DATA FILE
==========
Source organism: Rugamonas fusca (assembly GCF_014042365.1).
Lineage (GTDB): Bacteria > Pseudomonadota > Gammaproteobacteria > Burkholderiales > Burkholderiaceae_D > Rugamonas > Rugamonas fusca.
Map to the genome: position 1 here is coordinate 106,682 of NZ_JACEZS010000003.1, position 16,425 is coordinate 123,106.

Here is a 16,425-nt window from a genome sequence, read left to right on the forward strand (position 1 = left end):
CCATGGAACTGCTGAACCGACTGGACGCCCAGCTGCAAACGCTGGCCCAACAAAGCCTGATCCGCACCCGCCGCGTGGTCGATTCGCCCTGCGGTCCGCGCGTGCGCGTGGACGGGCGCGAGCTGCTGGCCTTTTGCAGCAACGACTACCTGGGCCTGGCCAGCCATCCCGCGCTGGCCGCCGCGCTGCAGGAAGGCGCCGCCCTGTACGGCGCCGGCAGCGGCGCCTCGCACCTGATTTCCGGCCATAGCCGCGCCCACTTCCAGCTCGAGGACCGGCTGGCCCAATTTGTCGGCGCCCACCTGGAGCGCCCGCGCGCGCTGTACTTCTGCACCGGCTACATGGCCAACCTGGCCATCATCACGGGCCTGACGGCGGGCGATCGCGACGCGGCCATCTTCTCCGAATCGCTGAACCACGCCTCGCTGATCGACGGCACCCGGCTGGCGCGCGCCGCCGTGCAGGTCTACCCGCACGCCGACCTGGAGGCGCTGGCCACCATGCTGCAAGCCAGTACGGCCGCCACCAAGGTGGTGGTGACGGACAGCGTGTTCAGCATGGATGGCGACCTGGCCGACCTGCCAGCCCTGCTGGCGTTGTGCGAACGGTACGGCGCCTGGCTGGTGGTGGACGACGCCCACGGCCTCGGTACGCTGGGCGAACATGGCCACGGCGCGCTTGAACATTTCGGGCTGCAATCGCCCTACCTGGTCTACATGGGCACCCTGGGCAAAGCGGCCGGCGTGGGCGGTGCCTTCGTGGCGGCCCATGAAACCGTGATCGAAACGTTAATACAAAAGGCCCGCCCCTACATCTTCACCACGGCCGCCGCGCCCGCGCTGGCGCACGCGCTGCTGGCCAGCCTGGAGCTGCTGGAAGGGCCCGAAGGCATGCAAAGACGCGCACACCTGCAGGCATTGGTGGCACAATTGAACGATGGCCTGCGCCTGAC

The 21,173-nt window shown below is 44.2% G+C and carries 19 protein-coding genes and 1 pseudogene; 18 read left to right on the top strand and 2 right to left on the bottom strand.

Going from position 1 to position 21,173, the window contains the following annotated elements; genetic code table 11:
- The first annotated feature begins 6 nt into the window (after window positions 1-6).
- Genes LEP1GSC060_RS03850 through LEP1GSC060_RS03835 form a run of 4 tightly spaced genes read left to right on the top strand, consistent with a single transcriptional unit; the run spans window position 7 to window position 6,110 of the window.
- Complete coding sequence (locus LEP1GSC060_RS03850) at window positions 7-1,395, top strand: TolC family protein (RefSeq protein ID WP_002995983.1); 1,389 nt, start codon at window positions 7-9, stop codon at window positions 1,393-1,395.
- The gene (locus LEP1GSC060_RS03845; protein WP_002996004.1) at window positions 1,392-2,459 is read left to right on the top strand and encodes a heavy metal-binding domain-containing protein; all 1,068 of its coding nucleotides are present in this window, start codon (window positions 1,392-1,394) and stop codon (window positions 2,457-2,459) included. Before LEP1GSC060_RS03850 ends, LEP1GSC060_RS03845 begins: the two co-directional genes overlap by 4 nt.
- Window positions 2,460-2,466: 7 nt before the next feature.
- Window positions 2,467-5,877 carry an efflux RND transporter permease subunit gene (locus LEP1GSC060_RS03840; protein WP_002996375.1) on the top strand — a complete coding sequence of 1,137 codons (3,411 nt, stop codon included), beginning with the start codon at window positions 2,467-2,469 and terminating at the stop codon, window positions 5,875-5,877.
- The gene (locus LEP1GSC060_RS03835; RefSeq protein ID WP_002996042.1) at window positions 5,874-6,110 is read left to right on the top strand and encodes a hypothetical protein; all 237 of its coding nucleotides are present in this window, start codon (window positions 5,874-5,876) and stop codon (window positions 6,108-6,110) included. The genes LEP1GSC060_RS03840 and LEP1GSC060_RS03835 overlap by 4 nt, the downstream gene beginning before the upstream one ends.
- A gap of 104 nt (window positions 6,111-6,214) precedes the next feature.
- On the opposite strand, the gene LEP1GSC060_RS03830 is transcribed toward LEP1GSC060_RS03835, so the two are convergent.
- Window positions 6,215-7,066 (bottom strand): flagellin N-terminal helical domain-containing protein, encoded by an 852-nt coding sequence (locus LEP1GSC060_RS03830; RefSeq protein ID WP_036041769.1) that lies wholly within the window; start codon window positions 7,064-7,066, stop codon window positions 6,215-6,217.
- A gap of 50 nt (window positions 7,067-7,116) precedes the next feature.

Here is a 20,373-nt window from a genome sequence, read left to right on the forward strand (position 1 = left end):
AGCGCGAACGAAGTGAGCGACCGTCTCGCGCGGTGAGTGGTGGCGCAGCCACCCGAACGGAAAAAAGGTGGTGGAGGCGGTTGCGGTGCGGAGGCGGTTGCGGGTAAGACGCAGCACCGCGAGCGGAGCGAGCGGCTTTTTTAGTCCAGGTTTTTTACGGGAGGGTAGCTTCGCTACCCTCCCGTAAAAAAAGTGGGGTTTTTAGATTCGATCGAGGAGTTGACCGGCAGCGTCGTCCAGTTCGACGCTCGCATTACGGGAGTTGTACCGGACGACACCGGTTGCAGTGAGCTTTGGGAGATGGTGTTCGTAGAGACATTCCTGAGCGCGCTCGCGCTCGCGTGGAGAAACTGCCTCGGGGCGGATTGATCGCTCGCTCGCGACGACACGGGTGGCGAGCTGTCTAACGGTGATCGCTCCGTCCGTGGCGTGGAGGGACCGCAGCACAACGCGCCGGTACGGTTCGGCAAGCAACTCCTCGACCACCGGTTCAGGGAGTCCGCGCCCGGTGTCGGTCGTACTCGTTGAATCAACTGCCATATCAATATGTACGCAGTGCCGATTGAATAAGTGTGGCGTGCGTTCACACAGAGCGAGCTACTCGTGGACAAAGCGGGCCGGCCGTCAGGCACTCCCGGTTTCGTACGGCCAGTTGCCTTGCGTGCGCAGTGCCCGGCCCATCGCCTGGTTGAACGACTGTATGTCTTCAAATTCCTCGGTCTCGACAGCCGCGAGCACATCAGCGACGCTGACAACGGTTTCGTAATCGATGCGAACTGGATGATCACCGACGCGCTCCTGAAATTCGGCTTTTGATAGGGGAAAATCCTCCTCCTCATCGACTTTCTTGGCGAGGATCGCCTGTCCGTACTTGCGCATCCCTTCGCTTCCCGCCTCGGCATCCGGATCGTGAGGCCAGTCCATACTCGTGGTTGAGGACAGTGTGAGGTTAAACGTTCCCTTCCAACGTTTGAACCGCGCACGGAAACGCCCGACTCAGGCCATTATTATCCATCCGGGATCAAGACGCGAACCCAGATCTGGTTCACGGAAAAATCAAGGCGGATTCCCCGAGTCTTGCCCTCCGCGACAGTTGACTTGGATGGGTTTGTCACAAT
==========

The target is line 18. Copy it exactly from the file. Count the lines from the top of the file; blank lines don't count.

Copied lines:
- A gap of 50 nt (window positions 7,067-7,116) precedes the next feature.